The Outlook for Meetings
Check out Northstar's meetings industry forecast
for the coming year, which addresses the outlook for meetings volume, trade shows, incentives and more.
Global travel pricing across air, hotels and ground transportation is expected to increase in the next two years, primarily driven by increasing demand, capacity constraints and travelers’ sustainability demands — as well as increased labor and fuel costs — according to the seventh annual Global Business Travel Forecast, published yesterday by CWT and the Global Business Travel Association. The forecast was released on the first day of the GBTA Convention 2021, currently taking place in Orlando.
“Business travel recovery is underway, and it is really great to see people reconnecting and engaging once again, as the world returns to a more traditional pace of life,” said CWT CEO Michelle McKinney Frymire. “While the best-case scenario for 2022 is for further recovery of business travel across all areas, not all markets, nor all categories, will recover at the same pace; so business travel managers will need to understand what to expect as we look at the year ahead.”
The 2022 Global Business Travel Forecast uses anonymized data generated by CWT and GBTA, with publicly available industry information, and econometric and statistical modeling developed by the Avrio Institute.
“As we turn toward recovery, insights and data will be critical to enable the business travel industry to navigate what will likely be a dynamic year ahead,” said GBTA CEO Suzanne Neufang. “This forecast is designed to help corporate travel buyers build and budget their 2022 travel programs through an informed summary of how the global pandemic influenced pricing in 2021, along with a detailed look at macroeconomic factors that will affect pricing in 2022."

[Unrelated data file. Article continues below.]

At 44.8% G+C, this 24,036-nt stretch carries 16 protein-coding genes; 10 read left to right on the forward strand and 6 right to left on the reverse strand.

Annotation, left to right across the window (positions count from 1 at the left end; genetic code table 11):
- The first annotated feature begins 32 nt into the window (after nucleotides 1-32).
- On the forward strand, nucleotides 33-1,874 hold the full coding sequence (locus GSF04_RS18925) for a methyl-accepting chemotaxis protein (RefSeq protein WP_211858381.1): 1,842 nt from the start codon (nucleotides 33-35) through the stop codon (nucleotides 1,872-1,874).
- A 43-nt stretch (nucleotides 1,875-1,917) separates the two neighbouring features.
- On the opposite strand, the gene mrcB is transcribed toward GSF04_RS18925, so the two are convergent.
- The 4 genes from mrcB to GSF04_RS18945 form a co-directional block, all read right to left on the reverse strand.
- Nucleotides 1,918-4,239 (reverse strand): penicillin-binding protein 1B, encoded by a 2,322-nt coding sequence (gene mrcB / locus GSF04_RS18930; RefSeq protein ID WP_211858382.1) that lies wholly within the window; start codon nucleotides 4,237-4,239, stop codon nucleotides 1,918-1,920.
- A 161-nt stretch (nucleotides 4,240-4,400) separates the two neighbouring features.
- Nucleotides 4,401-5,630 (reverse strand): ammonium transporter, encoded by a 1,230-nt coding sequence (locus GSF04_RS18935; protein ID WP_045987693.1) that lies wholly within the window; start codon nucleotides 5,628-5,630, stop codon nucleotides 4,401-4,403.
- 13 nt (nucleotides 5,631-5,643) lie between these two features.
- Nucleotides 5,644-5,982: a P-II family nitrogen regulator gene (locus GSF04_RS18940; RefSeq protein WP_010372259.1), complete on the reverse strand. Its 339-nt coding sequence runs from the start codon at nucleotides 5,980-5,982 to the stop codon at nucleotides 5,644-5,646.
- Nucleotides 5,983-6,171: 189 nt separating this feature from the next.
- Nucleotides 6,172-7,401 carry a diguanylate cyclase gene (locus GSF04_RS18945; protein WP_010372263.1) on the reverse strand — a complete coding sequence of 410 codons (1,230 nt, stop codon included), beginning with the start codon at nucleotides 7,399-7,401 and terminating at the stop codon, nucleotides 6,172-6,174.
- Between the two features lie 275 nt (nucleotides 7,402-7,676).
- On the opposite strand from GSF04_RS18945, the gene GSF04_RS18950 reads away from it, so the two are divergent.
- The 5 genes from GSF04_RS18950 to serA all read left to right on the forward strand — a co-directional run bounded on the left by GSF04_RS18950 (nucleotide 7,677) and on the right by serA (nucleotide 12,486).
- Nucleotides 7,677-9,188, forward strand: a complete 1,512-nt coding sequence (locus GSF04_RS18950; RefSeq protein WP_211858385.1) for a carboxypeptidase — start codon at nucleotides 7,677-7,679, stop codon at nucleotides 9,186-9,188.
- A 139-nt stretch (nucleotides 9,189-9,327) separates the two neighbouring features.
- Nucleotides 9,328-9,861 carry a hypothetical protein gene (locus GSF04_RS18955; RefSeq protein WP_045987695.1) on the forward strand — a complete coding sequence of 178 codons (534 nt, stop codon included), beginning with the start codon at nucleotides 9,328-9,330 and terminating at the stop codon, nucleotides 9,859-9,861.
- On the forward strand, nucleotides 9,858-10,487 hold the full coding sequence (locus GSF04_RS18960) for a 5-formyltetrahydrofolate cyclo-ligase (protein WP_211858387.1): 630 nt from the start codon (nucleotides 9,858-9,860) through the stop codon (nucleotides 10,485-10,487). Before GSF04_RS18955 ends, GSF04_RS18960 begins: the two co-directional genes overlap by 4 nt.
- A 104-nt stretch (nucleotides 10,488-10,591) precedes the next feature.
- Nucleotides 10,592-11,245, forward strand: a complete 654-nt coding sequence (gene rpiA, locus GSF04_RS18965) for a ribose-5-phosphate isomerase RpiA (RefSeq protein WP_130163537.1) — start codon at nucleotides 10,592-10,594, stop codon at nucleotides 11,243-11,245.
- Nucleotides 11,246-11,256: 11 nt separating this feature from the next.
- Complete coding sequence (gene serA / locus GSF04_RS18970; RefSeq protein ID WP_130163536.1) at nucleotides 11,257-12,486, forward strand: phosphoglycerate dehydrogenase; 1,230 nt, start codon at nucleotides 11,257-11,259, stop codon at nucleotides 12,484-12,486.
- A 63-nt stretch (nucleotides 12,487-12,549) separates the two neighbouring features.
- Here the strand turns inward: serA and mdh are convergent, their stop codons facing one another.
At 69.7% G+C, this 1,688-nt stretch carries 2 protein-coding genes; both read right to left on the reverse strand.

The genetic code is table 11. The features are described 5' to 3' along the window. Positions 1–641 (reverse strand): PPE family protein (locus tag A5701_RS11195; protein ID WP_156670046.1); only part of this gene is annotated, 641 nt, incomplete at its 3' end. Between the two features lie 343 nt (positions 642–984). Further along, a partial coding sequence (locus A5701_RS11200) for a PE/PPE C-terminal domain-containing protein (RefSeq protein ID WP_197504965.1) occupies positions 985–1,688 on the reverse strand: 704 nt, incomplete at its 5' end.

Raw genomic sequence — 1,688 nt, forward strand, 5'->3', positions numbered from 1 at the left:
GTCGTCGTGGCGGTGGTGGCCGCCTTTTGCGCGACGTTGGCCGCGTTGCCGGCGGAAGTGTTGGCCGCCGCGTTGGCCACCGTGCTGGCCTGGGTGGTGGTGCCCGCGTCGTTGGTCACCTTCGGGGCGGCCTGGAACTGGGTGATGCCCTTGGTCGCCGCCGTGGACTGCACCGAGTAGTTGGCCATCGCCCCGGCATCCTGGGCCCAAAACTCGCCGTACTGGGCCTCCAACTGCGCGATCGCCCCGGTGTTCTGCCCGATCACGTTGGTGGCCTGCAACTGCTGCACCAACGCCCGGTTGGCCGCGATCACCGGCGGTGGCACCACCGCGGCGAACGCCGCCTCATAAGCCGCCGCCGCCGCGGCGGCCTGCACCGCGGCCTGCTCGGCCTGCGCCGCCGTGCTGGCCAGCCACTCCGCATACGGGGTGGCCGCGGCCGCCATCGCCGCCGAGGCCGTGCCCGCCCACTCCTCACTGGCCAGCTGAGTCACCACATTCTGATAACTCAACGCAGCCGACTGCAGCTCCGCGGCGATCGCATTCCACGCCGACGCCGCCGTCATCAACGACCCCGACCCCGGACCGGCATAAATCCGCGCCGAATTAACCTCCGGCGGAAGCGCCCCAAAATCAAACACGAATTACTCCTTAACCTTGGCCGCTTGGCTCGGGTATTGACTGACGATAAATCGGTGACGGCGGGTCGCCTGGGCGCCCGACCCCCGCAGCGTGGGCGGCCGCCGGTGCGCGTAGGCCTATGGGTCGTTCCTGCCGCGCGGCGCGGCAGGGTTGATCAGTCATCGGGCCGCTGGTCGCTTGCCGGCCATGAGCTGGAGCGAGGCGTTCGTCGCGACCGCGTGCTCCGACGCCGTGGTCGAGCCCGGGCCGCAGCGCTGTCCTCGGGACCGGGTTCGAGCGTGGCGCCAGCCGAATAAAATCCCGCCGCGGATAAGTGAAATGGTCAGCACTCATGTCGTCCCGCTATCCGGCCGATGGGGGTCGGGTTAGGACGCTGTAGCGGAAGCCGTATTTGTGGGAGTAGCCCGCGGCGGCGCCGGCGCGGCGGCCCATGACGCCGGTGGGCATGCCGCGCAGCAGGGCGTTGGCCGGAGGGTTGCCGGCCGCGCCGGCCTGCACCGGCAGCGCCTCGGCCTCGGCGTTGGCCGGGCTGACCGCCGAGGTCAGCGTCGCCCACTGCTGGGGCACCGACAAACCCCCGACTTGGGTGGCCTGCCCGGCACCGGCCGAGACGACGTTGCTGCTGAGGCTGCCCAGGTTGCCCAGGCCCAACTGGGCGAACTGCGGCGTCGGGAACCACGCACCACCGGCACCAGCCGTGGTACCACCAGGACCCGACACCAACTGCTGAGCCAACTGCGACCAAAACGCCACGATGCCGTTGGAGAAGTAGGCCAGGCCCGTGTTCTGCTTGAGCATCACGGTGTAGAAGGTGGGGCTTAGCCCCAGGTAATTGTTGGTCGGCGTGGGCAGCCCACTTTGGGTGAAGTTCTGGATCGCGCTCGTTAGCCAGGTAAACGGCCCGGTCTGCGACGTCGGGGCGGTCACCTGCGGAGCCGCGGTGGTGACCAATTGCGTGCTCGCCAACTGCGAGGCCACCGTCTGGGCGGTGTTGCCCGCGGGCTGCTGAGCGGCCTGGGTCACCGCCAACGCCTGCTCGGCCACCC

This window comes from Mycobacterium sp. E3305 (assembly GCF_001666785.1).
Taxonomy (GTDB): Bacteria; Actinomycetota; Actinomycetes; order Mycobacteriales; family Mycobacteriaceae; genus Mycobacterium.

The global economy is expected to grow 5.9 percent in 2021, followed by 4.9 percent in 2022, spelling growth for business travel. However, several uncertainties remain on the periphery that could influence the macroeconomic outlook and the global travel economy.
Macroeconomic forces, government policy and Covid protocols will continue to impact future pricing. As with previous industry interruptions, many travelers won’t return immediately, and the business traveler may find themselves in a price competition with the leisure traveler — who is leading the recovery and willing to pay higher prices on key city routes and destinations.
Even as macroeconomic challenges remain acute, global economy growth expectations across 2022 and 2023 will help accelerate the recovery of business travel. Factors including a pickup in demand, capacity constraints, increased labor and fuel costs will lead to higher prices globally across air, hotel and ground transportation. Despite these anticipated rises, business travel pricing, with the exception of ground transportation, is unlikely to exceed 2019 pricing over the next two years.
After rising 2.6 percent in 2019, airfares fell 3.1 percent in 2020 and a further 31 percent for business travelers. That was driven by a 38 percent decline in premium class, followed by nearly a 19 percent decline in economy class tickets, across 2021. However, airfares are expected to rise 3.3 percent in 2022 and 3.4 percent in 2023.
Airline capacity remains tight and is unlikely to return to prepandemic levels until 2023 or 2024. As a result, business travelers are competing for limited capacity with leisure travelers. This will continue to exert pressure on airfare prices in 2022, as they move in unison with demand. If demand increases faster than capacity returns, price increases could outpace these forecasted increases.